PALM SPRINGS, Calif., Feb. 18, 2016 /PRNewswire-USNewswire/ -- Patients treated with intradiscal biacuplasty (IDB) for discogenic back pain maintained benefits a year later, and those who crossed over to IDB treatment mid-study reported similar gains, study investigators reported. The results were presented today in a scientific poster at the 32nd Annual Meeting of the American Academy of Pain Medicine.
Contrary to the majority of chronic pain interventions, the minimally-invasive IDB demonstrated long-term benefit with no procedure-related complications, said Michael Gofeld, MD, the principal investigator and senior author.
"The results were not only statistically significant, but -- more importantly -- clinically meaningful," said Dr. Gofeld, a practicing chronic pain management specialist and anesthesiologist at St. Michael's Hospital and Women's College Hospital in Toronto, Canada, and an associate professor of Medicine at the University of Toronto. "Without addressing disc pathology, pain and function do not get better."
Every year, up to one in five Americans suffers from low-back pain (LBP), and discogenic pain due to degeneration of the intervertebral discs is a chief cause. Sufferers are often forced to choose between conservative treatment, which includes medications such as nonsteroidal anti-inflammatory drugs and physical therapy, or more invasive fusion surgery, often with limited success or the risk of complications.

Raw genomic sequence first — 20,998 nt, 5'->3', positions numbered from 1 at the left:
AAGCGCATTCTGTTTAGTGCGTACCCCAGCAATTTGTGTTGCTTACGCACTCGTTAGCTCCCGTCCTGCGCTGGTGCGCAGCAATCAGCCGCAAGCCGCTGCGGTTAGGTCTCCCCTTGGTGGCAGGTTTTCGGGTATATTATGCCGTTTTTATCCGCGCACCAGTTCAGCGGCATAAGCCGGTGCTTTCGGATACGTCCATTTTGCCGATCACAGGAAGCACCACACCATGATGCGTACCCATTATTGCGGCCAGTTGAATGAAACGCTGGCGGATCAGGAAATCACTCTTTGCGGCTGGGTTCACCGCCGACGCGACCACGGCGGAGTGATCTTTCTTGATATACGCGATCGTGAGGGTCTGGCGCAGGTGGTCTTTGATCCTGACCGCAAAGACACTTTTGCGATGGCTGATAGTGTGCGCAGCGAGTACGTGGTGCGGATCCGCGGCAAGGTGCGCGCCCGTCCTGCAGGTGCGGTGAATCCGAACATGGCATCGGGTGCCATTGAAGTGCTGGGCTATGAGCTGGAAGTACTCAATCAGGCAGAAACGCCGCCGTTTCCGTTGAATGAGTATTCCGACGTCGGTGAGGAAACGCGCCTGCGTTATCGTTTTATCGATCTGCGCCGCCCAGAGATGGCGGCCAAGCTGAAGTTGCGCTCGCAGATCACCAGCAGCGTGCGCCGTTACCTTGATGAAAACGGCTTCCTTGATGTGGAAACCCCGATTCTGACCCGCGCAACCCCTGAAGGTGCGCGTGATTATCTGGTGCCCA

The investigators found that statistically and clinically significant improvements over baseline were sustained at 12 months on all measures, with pain reduction of more than 2 points on the visual analog scale and a decrease of 14 points on the Oswestry Disability Index. The quality of life index also improved.
Now that clinical benefits have been established through this and previous research, barriers to insurance coverage must be addressed, Dr. Gofeld said. "Once both efficacy and effectiveness are established in such a rigorous research setting, the procedure should be approved by payers. It has no CPT (insurance billing) code, and the access for patients remains difficult."
For More Information: at www.painmed.org/press.
SOURCE American Academy of Pain Medicine